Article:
Thank you for your accurate and thoughtful comments. I do agree with the consensus of the agencies you mentioned. Please note I placed the antiquated term “near drowning” in quotes, knowing that the more accurate term is non-fatal, but perhaps I should have been more precise. I guess old habits do die hard! But please understand my dilemma. This country has been deluged with news of “Secondary Drowning” on a daily basis. TV, radio, print media, internet and social media are continually bombarding Americans with “Secondary Drowning” and these stories are being promulgated by doctors, physiologists, and hospitalists in this country. My blog was written primarily for aquatic professionals without training in medicine or physiology. These professionals have been approached by worried parents who have listened to renowned medical experts talking about this dangerous aftermath of swimming. Currently, all the talk in America regarding water safety is now about “Secondary Drowning”. I did not think I could arm the aquatic professionals in a short blog with enough facts and physiology to educate their pool patrons who just heard about “Secondary Drowning” from the medical experts on TV. I tried to simplify matters by accepting for now that “Secondary Drowning” was in fact a type of drowning. However, the message was intended to allay the fears of families with children wanting to enroll in swim lessons and other beneficial aquatic programs. My goal was to simply educate parents to seek treatment when their children swallows water which changes their behavior. I think it would be a difficult and unrealistic challenge for the pool people to combat with medical experts in our country. Yes, my blog was more general rather than specific, but my message was to minimize the hysteria being promoted about “Secondary Drowning”. I’m not worried about “Secondary Drowning”, but I am worried about the paranoia surrounding the massive media hype which may discourage parents from enrolling their children in swim lessons and enjoying safe water play.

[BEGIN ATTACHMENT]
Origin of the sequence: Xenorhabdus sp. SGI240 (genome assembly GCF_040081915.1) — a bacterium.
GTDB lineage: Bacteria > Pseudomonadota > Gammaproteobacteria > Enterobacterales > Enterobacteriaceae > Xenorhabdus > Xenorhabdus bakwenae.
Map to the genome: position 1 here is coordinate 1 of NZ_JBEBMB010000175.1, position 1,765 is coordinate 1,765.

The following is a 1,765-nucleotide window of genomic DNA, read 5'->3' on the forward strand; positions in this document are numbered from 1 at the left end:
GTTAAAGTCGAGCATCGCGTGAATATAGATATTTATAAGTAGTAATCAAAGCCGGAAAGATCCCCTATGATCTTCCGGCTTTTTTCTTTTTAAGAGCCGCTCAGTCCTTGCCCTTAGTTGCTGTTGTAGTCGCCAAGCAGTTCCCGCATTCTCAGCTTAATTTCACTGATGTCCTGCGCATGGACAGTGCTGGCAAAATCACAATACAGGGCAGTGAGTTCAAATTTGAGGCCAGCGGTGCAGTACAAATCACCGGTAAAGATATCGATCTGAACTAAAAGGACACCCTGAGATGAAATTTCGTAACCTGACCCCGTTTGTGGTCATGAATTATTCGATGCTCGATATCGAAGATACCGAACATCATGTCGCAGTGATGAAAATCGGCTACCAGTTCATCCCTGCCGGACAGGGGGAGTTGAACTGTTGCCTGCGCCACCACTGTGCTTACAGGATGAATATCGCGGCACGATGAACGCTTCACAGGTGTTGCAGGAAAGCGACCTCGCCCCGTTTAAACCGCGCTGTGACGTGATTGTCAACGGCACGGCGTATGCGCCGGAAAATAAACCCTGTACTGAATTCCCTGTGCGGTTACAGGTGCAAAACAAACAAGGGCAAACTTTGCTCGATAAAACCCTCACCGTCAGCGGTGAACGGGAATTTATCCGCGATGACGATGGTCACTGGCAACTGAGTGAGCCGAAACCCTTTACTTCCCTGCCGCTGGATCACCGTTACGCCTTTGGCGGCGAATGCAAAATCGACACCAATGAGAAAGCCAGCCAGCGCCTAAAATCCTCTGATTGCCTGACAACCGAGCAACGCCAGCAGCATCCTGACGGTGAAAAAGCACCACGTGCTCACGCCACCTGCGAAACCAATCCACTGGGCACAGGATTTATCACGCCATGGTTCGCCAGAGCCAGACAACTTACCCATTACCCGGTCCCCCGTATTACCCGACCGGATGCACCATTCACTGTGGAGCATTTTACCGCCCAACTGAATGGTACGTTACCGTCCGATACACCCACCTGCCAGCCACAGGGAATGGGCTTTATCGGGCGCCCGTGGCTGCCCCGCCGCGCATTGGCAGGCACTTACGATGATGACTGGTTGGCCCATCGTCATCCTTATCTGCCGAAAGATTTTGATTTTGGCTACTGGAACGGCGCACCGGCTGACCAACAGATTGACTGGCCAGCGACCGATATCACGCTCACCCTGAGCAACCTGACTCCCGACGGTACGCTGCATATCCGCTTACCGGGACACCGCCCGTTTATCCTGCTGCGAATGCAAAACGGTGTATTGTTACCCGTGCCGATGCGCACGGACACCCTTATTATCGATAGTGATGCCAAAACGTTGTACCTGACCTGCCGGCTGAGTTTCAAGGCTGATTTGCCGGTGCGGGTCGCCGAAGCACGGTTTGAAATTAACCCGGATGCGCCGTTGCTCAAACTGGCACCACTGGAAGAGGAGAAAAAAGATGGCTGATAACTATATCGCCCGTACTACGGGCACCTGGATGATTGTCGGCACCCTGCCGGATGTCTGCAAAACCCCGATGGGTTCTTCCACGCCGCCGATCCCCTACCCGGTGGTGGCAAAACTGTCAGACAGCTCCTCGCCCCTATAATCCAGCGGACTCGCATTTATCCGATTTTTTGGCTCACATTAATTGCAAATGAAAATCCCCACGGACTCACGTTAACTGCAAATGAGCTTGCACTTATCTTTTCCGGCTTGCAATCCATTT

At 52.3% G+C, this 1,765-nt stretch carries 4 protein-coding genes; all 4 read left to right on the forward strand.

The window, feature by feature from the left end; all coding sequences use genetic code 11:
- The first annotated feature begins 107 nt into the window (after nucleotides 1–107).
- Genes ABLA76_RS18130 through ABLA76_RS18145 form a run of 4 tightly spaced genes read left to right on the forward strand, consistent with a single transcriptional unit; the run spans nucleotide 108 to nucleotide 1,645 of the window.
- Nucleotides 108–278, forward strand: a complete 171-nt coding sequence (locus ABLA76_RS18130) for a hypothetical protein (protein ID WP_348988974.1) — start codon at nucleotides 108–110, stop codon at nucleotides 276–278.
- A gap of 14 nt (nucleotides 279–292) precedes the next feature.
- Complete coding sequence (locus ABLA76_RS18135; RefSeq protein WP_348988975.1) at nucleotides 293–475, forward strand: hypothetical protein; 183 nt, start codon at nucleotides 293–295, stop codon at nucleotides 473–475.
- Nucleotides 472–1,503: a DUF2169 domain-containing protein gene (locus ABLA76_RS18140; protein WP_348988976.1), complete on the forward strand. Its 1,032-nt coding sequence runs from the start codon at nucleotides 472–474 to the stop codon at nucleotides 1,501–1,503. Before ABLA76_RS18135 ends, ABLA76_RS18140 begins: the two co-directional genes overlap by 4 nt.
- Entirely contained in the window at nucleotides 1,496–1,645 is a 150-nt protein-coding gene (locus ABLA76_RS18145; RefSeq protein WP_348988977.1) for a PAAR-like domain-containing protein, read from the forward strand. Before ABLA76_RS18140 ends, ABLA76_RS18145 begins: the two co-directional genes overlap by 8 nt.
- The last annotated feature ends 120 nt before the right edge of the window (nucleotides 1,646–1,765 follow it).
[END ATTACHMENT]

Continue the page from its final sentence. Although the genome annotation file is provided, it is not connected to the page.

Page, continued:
My apologies.

Comment by Caleb Starrenburg on July 9, 2014 at 6:25am